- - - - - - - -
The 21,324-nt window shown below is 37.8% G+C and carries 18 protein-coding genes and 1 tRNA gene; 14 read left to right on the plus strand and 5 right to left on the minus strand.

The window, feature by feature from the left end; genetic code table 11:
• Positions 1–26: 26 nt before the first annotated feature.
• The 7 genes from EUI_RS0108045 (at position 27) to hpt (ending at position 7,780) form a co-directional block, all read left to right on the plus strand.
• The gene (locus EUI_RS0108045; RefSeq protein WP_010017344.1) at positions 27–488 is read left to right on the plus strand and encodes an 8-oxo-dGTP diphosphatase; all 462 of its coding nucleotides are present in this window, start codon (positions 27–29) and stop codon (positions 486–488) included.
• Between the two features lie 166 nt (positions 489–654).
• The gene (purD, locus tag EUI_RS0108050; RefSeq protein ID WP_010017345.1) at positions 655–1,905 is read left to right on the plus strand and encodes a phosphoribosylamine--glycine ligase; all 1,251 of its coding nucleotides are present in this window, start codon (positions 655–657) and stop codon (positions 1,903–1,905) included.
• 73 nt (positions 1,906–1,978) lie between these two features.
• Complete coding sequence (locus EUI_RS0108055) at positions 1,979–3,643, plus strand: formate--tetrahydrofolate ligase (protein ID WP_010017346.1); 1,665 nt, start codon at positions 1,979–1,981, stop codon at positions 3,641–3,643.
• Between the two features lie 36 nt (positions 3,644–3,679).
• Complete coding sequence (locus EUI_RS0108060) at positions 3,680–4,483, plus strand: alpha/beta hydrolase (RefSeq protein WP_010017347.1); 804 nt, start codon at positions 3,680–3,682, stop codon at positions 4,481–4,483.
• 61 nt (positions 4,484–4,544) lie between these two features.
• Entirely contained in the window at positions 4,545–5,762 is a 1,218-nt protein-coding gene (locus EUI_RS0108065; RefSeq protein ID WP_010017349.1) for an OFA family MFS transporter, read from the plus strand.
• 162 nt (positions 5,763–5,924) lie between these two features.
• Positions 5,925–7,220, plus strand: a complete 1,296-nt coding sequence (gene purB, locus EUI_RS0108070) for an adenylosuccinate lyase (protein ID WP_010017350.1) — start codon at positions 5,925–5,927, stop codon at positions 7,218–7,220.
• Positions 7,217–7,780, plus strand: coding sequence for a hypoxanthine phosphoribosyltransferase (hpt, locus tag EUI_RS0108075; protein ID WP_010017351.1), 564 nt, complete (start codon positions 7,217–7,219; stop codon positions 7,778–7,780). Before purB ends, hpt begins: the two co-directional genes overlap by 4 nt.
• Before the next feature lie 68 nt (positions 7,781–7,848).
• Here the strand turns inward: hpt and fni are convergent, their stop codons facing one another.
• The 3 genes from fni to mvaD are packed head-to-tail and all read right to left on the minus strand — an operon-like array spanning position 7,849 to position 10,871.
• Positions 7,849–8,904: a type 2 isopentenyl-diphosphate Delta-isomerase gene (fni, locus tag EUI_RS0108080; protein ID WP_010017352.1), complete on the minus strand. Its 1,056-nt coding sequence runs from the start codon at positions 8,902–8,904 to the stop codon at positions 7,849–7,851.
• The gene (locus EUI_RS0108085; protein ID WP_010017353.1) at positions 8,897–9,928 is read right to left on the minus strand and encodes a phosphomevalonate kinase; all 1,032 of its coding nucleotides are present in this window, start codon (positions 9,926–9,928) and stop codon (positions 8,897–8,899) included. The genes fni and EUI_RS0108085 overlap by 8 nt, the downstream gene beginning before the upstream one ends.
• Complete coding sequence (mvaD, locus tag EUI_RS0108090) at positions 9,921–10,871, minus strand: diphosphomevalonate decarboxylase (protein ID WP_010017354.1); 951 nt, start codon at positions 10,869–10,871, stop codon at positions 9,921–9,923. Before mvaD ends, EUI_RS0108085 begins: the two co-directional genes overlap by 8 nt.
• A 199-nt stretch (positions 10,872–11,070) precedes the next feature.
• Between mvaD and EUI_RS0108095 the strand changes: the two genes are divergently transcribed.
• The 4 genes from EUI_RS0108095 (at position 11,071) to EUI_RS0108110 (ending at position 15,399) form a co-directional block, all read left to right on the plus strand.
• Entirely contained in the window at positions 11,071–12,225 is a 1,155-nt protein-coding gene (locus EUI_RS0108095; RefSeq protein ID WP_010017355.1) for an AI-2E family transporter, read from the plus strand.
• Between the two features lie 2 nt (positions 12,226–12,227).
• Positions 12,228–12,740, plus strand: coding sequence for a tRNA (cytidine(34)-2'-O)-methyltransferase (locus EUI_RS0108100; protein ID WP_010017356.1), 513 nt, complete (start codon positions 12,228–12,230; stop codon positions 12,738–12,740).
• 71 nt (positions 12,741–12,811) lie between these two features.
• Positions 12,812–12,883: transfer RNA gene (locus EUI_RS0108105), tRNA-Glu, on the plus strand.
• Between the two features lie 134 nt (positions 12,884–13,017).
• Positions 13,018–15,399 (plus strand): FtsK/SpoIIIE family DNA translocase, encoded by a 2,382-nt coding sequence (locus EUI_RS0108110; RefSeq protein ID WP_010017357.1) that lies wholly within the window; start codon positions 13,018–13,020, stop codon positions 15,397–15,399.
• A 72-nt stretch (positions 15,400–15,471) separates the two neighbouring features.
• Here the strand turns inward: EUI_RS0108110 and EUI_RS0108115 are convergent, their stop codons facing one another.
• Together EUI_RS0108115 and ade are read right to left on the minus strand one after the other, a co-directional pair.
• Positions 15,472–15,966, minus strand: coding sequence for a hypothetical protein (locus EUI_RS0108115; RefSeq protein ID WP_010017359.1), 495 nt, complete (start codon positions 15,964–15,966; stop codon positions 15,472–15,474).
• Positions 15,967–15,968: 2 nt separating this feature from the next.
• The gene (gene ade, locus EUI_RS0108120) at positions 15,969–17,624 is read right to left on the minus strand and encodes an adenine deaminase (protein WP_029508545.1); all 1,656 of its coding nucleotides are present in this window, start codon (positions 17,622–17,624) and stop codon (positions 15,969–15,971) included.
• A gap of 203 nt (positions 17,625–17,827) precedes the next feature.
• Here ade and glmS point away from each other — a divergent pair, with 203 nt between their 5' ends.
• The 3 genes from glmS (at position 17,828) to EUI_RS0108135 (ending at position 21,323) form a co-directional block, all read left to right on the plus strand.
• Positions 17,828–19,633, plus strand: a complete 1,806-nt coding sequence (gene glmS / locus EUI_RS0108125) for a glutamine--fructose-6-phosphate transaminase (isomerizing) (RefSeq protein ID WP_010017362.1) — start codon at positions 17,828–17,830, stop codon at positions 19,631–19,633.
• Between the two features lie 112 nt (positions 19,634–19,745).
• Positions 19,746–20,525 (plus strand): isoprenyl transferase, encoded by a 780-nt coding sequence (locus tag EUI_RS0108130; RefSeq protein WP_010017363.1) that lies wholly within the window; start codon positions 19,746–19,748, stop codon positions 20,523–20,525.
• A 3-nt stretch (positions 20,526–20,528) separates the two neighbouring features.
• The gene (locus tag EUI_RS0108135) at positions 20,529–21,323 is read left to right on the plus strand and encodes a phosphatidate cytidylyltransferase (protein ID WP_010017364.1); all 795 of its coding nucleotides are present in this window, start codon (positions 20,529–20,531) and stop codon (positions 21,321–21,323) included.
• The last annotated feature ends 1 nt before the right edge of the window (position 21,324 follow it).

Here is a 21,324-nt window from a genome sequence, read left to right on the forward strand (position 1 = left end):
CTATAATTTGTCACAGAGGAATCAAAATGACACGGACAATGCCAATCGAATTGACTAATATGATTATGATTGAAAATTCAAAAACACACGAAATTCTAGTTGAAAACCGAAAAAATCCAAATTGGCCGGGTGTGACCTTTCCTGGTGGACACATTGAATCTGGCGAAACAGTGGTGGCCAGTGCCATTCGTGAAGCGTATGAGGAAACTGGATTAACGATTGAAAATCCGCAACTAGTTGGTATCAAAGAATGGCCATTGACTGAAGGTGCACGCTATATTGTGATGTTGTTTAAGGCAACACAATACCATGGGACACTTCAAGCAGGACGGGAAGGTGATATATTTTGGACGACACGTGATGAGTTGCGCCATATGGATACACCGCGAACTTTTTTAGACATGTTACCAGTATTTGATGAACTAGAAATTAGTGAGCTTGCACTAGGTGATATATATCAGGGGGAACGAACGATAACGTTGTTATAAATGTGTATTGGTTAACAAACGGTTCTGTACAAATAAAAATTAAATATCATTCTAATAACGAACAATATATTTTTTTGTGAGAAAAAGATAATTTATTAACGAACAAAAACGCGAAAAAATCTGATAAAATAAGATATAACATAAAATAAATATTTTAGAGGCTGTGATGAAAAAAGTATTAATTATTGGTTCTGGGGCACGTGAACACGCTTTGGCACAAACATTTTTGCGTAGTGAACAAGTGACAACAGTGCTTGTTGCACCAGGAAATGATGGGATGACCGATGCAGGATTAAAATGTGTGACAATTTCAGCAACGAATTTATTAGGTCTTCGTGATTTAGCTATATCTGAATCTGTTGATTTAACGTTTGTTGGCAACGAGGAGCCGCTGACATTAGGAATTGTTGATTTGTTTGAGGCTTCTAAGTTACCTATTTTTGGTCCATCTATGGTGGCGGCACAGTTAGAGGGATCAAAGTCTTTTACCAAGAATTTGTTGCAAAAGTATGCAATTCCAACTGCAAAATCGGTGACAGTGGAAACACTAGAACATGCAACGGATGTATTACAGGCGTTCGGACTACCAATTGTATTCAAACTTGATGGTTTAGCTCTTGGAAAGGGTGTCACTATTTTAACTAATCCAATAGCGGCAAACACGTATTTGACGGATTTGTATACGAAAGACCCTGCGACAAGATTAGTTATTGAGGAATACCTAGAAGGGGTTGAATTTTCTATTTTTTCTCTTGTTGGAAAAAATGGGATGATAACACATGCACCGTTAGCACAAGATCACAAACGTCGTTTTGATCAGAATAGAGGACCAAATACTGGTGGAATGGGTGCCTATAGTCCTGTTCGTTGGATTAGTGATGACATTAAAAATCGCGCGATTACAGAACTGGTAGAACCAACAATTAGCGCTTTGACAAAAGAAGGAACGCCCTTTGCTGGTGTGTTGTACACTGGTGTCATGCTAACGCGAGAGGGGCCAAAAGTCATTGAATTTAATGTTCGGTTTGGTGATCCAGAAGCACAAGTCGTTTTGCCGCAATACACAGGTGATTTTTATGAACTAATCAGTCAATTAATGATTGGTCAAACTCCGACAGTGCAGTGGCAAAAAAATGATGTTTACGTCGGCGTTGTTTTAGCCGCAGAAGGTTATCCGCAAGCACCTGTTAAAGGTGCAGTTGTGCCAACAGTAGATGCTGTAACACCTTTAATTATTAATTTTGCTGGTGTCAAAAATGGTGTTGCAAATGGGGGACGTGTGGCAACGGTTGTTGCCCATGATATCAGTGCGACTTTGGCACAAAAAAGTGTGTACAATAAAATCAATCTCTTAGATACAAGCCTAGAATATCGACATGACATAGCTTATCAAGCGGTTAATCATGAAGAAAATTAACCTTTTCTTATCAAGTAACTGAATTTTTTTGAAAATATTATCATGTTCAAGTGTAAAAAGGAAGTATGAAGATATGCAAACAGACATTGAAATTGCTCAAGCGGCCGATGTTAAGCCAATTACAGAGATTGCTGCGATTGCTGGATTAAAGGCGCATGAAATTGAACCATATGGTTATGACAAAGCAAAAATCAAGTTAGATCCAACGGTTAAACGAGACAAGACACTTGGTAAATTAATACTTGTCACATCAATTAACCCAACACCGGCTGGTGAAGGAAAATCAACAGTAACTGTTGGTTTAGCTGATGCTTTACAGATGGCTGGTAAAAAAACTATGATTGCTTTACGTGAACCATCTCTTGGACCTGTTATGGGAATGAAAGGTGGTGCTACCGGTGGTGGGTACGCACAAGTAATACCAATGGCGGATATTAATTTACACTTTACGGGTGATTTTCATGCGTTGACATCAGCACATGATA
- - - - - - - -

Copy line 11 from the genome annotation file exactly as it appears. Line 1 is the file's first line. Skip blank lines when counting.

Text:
• Complete coding sequence (locus EUI_RS0108060) at positions 3,680–4,483, plus strand: alpha/beta hydrolase (RefSeq protein WP_010017347.1); 804 nt, start codon at positions 3,680–3,682, stop codon at positions 4,481–4,483.